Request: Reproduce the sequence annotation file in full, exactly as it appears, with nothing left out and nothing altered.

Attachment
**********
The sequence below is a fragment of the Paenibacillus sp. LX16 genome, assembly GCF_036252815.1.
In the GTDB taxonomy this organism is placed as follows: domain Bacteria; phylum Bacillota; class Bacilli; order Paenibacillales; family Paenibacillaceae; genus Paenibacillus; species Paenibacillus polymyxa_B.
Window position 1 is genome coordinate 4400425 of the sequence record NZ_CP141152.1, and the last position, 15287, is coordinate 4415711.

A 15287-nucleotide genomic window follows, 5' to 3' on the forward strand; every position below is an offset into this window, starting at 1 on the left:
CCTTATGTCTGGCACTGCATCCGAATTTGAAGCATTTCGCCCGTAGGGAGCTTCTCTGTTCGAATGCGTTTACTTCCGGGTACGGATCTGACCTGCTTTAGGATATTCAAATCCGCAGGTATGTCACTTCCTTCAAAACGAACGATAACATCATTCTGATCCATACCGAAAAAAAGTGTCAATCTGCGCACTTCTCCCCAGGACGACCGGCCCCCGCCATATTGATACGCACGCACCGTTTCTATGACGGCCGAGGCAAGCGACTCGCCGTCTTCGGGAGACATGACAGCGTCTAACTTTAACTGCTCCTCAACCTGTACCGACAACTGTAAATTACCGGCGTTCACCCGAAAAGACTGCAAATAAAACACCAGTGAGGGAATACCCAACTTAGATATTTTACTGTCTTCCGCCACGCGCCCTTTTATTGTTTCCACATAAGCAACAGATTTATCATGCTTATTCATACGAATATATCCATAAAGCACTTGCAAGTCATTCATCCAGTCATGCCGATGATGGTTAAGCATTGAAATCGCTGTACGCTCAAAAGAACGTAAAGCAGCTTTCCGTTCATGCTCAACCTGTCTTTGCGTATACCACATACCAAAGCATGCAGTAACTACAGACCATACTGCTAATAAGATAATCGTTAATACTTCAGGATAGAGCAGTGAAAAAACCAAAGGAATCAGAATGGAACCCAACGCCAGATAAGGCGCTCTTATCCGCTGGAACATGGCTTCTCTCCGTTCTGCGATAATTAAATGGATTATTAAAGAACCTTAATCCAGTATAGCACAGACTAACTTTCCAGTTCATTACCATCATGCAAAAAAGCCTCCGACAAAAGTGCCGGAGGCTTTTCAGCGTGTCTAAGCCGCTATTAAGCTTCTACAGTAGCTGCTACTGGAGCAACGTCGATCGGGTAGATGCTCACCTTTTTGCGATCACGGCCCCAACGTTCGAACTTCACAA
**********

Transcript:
The sequence below is a fragment of the Paenibacillus sp. LX16 genome, assembly GCF_036252815.1.
In the GTDB taxonomy this organism is placed as follows: domain Bacteria; phylum Bacillota; class Bacilli; order Paenibacillales; family Paenibacillaceae; genus Paenibacillus; species Paenibacillus polymyxa_B.
Window position 1 is genome coordinate 4400425 of the sequence record NZ_CP141152.1, and the last position, 15287, is coordinate 4415711.

A 15287-nucleotide genomic window follows, 5' to 3' on the forward strand; every position below is an offset into this window, starting at 1 on the left:
CCTTATGTCTGGCACTGCATCCGAATTTGAAGCATTTCGCCCGTAGGGAGCTTCTCTGTTCGAATGCGTTTACTTCCGGGTACGGATCTGACCTGCTTTAGGATATTCAAATCCGCAGGTATGTCACTTCCTTCAAAACGAACGATAACATCATTCTGATCCATACCGAAAAAAAGTGTCAATCTGCGCACTTCTCCCCAGGACGACCGGCCCCCGCCATATTGATACGCACGCACCGTTTCTATGACGGCCGAGGCAAGCGACTCGCCGTCTTCGGGAGACATGACAGCGTCTAACTTTAACTGCTCCTCAACCTGTACCGACAACTGTAAATTACCGGCGTTCACCCGAAAAGACTGCAAATAAAACACCAGTGAGGGAATACCCAACTTAGATATTTTACTGTCTTCCGCCACGCGCCCTTTTATTGTTTCCACATAAGCAACAGATTTATCATGCTTATTCATACGAATATATCCATAAAGCACTTGCAAGTCATTCATCCAGTCATGCCGATGATGGTTAAGCATTGAAATCGCTGTACGCTCAAAAGAACGTAAAGCAGCTTTCCGTTCATGCTCAACCTGTCTTTGCGTATACCACATACCAAAGCATGCAGTAACTACAGACCATACTGCTAATAAGATAATCGTTAATACTTCAGGATAGAGCAGTGAAAAAACCAAAGGAATCAGAATGGAACCCAACGCCAGATAAGGCGCTCTTATCCGCTGGAACATGGCTTCTCTCCGTTCTGCGATAATTAAATGGATTATTAAAGAACCTTAATCCAGTATAGCACAGACTAACTTTCCAGTTCATTACCATCATGCAAAAAAGCCTCCGACAAAAGTGCCGGAGGCTTTTCAGCGTGTCTAAGCCGCTATTAAGCTTCTACAGTAGCTGCTACTGGAGCAACGTCGATCGGGTAGATGCTCACCTTTTTGCGATCACGGCCCCAACGTTCGAACTTCACAA